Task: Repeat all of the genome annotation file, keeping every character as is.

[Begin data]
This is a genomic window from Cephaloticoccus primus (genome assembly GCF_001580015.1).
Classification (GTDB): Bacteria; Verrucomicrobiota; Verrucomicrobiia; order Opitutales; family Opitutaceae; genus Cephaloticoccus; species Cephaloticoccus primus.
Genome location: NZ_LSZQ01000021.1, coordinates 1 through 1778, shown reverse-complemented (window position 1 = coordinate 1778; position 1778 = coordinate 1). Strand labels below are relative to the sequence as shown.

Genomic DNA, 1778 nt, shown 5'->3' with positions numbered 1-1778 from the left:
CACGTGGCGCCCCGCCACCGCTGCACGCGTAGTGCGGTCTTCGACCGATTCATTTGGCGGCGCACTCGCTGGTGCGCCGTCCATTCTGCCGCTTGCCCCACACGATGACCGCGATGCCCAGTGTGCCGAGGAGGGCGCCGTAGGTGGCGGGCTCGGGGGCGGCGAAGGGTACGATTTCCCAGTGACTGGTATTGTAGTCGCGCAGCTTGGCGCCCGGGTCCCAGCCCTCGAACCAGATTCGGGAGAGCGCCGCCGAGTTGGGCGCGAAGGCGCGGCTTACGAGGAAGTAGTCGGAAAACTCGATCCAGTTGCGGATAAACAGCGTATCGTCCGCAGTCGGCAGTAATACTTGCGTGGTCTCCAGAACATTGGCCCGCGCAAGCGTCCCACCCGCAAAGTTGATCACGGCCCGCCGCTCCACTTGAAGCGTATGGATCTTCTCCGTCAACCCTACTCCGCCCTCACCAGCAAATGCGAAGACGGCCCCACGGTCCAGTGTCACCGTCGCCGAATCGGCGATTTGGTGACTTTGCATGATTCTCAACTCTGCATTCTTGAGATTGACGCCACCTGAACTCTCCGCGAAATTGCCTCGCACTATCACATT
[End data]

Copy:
This is a genomic window from Cephaloticoccus primus (genome assembly GCF_001580015.1).
Classification (GTDB): Bacteria; Verrucomicrobiota; Verrucomicrobiia; order Opitutales; family Opitutaceae; genus Cephaloticoccus; species Cephaloticoccus primus.
Genome location: NZ_LSZQ01000021.1, coordinates 1 through 1778, shown reverse-complemented (window position 1 = coordinate 1778; position 1778 = coordinate 1). Strand labels below are relative to the sequence as shown.

Genomic DNA, 1778 nt, shown 5'->3' with positions numbered 1-1778 from the left:
CACGTGGCGCCCCGCCACCGCTGCACGCGTAGTGCGGTCTTCGACCGATTCATTTGGCGGCGCACTCGCTGGTGCGCCGTCCATTCTGCCGCTTGCCCCACACGATGACCGCGATGCCCAGTGTGCCGAGGAGGGCGCCGTAGGTGGCGGGCTCGGGGGCGGCGAAGGGTACGATTTCCCAGTGACTGGTATTGTAGTCGCGCAGCTTGGCGCCCGGGTCCCAGCCCTCGAACCAGATTCGGGAGAGCGCCGCCGAGTTGGGCGCGAAGGCGCGGCTTACGAGGAAGTAGTCGGAAAACTCGATCCAGTTGCGGATAAACAGCGTATCGTCCGCAGTCGGCAGTAATACTTGCGTGGTCTCCAGAACATTGGCCCGCGCAAGCGTCCCACCCGCAAAGTTGATCACGGCCCGCCGCTCCACTTGAAGCGTATGGATCTTCTCCGTCAACCCTACTCCGCCCTCACCAGCAAATGCGAAGACGGCCCCACGGTCCAGTGTCACCGTCGCCGAATCGGCGATTTGGTGACTTTGCATGATTCTCAACTCTGCATTCTTGAGATTGACGCCACCTGAACTCTCCGCGAAATTGCCTCGCACTATCACATT